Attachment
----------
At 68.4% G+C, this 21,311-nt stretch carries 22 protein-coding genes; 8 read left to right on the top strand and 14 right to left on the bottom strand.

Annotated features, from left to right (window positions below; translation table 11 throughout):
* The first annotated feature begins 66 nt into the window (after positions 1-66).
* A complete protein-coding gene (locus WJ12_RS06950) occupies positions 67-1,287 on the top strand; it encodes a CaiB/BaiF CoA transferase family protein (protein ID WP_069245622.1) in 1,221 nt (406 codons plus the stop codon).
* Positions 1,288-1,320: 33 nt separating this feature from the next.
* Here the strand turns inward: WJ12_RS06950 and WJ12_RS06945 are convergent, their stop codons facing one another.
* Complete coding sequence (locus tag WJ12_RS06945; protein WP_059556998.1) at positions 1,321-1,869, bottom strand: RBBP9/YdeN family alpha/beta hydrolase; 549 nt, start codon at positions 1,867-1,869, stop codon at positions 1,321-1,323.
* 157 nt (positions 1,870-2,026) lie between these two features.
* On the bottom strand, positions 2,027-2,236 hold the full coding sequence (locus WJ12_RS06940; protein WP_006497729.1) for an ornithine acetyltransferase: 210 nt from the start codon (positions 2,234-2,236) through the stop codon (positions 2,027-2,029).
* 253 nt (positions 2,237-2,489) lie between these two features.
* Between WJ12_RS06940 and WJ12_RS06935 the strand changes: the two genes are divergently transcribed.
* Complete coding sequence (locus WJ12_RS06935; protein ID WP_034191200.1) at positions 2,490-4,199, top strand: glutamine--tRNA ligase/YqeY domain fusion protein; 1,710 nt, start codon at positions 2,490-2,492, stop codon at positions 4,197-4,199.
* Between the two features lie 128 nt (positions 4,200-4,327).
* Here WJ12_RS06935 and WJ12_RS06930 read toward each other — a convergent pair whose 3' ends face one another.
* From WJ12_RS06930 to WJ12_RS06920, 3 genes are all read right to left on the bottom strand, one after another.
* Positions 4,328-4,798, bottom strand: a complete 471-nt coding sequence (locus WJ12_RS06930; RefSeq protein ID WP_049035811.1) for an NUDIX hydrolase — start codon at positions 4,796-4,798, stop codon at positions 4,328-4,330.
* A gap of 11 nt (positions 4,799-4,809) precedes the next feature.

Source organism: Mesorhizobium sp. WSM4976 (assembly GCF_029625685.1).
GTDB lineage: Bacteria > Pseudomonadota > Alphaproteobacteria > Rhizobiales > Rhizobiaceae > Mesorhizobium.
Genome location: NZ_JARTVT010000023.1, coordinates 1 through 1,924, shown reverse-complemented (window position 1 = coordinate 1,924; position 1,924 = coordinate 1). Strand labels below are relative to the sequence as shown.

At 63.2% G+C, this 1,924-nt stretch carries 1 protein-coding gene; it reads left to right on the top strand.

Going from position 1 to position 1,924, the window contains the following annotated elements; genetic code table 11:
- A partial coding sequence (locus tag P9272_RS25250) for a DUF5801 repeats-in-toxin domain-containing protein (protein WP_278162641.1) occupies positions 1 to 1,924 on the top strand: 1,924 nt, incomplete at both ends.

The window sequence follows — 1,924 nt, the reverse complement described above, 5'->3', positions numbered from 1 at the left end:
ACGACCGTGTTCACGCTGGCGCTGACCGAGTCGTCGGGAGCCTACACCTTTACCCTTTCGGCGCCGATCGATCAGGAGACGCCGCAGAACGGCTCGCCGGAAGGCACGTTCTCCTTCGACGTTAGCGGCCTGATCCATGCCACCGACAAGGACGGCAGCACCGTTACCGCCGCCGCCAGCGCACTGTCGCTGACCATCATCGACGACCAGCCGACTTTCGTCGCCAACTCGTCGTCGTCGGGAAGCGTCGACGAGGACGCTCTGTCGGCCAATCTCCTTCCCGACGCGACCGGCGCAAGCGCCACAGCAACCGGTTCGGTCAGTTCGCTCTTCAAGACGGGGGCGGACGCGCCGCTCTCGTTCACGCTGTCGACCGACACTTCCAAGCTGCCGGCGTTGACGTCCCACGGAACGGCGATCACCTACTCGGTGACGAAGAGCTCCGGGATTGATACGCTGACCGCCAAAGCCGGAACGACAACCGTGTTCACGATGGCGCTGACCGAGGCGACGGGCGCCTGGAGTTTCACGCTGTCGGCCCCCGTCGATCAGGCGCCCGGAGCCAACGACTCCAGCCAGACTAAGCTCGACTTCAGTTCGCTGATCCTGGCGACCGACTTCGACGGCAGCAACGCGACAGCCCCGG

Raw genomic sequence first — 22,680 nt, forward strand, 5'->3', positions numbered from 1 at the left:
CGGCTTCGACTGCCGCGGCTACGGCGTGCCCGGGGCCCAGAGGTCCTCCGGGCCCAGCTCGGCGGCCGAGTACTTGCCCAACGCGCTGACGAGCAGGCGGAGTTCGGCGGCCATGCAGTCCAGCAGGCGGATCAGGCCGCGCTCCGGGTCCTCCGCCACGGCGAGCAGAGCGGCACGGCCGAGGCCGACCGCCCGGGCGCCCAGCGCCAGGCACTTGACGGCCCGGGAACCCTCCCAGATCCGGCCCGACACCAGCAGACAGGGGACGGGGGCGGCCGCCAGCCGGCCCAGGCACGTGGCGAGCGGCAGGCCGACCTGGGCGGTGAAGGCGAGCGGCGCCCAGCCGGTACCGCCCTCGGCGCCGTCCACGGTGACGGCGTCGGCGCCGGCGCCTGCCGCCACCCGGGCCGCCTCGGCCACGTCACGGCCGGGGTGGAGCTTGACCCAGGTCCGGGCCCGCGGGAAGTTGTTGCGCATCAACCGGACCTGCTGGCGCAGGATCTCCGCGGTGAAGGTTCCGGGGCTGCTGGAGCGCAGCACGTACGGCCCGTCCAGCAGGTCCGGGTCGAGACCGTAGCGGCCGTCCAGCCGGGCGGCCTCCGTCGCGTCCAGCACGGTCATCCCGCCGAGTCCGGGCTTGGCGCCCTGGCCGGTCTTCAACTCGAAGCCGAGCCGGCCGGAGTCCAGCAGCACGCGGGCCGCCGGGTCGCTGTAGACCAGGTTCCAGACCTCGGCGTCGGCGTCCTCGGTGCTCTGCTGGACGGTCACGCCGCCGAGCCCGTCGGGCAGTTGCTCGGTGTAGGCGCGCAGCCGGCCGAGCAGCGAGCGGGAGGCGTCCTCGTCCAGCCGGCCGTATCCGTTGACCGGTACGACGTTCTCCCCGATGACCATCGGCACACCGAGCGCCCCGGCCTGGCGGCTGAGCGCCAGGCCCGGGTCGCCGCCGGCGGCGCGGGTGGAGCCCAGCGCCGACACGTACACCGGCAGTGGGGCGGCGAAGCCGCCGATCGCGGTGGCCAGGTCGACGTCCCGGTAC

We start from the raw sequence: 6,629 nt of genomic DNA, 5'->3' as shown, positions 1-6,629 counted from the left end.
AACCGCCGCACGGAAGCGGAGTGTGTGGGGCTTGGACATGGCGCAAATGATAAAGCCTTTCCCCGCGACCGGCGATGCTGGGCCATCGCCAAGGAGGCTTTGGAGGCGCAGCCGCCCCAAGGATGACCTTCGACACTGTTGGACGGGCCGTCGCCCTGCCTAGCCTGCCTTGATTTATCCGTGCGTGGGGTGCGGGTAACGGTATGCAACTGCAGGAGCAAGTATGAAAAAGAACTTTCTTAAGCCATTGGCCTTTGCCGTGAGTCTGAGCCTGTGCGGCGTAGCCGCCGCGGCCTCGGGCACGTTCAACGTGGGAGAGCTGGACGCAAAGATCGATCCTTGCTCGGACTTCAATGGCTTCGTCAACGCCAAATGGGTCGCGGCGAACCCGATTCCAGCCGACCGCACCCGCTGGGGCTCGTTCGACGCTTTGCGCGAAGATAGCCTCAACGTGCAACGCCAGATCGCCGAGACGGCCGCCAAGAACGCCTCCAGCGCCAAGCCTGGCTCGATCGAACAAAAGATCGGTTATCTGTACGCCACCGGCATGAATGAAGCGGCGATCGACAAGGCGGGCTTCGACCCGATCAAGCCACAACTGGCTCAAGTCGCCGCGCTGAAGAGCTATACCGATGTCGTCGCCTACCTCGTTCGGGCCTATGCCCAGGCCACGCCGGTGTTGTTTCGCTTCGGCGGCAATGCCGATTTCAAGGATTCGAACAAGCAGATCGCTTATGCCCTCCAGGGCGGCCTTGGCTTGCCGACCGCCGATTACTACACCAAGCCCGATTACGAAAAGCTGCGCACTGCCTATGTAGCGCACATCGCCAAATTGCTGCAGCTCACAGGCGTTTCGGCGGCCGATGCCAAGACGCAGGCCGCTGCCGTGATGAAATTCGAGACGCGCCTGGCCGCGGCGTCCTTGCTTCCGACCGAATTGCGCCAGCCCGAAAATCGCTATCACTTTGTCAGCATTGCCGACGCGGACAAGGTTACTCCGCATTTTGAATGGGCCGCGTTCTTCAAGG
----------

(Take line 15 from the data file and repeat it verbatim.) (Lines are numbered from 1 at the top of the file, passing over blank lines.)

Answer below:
* From WJ12_RS06930 to WJ12_RS06920, 3 genes are all read right to left on the bottom strand, one after another.